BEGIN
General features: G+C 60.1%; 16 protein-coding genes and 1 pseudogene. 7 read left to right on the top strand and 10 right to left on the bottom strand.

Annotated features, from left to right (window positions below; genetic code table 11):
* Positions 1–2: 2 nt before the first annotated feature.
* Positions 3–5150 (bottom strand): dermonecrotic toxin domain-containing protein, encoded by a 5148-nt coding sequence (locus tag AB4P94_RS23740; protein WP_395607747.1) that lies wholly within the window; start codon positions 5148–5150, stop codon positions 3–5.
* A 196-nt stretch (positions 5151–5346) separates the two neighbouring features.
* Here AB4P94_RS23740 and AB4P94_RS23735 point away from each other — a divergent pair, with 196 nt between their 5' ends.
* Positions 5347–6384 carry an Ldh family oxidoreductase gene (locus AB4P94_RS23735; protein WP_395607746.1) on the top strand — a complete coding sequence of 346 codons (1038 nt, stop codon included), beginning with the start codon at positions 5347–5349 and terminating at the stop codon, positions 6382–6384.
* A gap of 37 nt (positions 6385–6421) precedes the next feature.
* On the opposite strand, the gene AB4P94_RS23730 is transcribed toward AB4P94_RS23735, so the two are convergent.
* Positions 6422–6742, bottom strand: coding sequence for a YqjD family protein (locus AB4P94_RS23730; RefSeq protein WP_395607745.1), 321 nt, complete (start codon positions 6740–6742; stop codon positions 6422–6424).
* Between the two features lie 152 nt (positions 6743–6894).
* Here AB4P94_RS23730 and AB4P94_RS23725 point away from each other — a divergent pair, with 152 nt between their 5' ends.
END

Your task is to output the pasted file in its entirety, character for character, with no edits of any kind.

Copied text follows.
General features: G+C 60.1%; 16 protein-coding genes and 1 pseudogene. 7 read left to right on the top strand and 10 right to left on the bottom strand.

Annotated features, from left to right (window positions below; genetic code table 11):
* Positions 1–2: 2 nt before the first annotated feature.
* Positions 3–5150 (bottom strand): dermonecrotic toxin domain-containing protein, encoded by a 5148-nt coding sequence (locus tag AB4P94_RS23740; protein WP_395607747.1) that lies wholly within the window; start codon positions 5148–5150, stop codon positions 3–5.
* A 196-nt stretch (positions 5151–5346) separates the two neighbouring features.
* Here AB4P94_RS23740 and AB4P94_RS23735 point away from each other — a divergent pair, with 196 nt between their 5' ends.
* Positions 5347–6384 carry an Ldh family oxidoreductase gene (locus AB4P94_RS23735; protein WP_395607746.1) on the top strand — a complete coding sequence of 346 codons (1038 nt, stop codon included), beginning with the start codon at positions 5347–5349 and terminating at the stop codon, positions 6382–6384.
* A gap of 37 nt (positions 6385–6421) precedes the next feature.
* On the opposite strand, the gene AB4P94_RS23730 is transcribed toward AB4P94_RS23735, so the two are convergent.
* Positions 6422–6742, bottom strand: coding sequence for a YqjD family protein (locus AB4P94_RS23730; RefSeq protein WP_395607745.1), 321 nt, complete (start codon positions 6740–6742; stop codon positions 6422–6424).
* Between the two features lie 152 nt (positions 6743–6894).
* Here AB4P94_RS23730 and AB4P94_RS23725 point away from each other — a divergent pair, with 152 nt between their 5' ends.